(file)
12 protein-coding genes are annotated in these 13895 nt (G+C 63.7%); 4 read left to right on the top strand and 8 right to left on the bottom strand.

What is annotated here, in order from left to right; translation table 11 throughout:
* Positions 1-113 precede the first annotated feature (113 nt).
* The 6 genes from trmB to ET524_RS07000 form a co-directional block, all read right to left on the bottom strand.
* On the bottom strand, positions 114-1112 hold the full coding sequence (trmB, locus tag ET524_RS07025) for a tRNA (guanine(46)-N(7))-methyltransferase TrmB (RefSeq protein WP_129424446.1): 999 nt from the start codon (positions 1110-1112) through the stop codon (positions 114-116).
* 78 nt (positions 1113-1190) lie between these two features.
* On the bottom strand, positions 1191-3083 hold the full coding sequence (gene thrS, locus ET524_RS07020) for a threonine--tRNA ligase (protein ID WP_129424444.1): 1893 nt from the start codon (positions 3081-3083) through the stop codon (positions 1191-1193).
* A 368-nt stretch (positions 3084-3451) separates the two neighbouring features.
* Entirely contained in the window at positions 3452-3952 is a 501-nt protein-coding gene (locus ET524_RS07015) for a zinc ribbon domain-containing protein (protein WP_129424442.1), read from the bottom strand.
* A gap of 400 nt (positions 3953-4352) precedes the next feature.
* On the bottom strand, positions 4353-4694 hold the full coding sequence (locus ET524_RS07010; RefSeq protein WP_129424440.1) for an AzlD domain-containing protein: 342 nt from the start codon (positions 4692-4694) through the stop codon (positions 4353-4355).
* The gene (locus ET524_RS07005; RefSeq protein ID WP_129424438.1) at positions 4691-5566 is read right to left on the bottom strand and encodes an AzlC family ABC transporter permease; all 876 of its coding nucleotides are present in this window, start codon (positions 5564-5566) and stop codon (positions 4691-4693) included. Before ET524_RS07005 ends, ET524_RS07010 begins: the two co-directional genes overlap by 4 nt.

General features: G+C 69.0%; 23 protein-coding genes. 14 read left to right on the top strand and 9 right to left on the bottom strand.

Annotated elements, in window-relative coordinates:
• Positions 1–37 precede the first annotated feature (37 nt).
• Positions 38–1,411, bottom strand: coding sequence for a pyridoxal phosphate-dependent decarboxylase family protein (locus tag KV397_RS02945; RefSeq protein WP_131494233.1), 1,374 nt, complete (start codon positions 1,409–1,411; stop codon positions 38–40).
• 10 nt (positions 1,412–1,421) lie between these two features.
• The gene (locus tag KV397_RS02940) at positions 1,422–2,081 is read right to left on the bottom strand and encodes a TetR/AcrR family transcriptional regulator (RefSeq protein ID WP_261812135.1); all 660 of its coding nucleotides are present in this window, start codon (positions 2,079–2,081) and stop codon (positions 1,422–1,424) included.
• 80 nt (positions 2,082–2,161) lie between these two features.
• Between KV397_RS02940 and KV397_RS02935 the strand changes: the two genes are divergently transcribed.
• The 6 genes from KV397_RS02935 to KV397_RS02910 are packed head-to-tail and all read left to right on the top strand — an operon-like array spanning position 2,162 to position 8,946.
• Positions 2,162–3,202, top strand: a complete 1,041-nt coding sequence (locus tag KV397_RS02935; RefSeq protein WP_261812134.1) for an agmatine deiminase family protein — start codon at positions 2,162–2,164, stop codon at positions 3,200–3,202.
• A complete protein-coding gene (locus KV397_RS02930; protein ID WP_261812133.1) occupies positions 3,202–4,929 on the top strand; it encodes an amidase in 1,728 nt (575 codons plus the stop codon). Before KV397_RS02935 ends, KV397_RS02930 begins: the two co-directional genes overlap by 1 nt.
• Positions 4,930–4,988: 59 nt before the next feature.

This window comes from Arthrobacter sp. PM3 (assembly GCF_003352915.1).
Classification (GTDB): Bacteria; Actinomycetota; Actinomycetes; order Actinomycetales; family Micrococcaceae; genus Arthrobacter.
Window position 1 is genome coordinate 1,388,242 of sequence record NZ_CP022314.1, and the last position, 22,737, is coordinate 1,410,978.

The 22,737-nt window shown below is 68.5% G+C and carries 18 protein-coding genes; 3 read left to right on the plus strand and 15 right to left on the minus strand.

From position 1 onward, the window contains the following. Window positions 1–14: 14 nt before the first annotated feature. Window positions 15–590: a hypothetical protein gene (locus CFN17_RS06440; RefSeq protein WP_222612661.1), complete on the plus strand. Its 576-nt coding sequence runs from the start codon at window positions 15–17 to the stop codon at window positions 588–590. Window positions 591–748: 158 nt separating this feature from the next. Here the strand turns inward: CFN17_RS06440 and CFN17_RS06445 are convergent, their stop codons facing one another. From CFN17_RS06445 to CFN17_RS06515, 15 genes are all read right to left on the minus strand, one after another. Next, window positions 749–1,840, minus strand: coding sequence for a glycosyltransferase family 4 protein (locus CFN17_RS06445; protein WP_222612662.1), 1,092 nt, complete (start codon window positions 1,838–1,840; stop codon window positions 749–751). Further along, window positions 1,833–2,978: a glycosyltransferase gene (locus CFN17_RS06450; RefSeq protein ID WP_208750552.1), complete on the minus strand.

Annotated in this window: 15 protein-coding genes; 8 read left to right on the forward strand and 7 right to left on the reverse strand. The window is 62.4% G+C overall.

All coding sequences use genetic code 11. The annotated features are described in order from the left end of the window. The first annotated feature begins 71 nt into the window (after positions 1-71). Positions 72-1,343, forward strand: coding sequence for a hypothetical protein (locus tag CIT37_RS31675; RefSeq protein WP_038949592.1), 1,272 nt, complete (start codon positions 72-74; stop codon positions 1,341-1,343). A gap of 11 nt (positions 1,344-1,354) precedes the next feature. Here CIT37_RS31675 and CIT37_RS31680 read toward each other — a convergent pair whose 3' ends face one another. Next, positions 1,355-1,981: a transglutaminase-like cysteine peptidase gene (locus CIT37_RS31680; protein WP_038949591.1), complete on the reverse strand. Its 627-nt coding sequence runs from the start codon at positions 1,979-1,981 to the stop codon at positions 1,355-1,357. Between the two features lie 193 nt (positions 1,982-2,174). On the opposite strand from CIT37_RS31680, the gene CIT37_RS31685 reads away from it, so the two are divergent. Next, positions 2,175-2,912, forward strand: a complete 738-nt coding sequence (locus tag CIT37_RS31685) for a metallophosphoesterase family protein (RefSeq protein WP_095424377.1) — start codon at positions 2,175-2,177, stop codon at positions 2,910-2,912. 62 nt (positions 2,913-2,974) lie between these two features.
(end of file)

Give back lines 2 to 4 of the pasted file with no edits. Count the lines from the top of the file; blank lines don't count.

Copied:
What is annotated here, in order from left to right; translation table 11 throughout:
* Positions 1-113 precede the first annotated feature (113 nt).
* The 6 genes from trmB to ET524_RS07000 form a co-directional block, all read right to left on the bottom strand.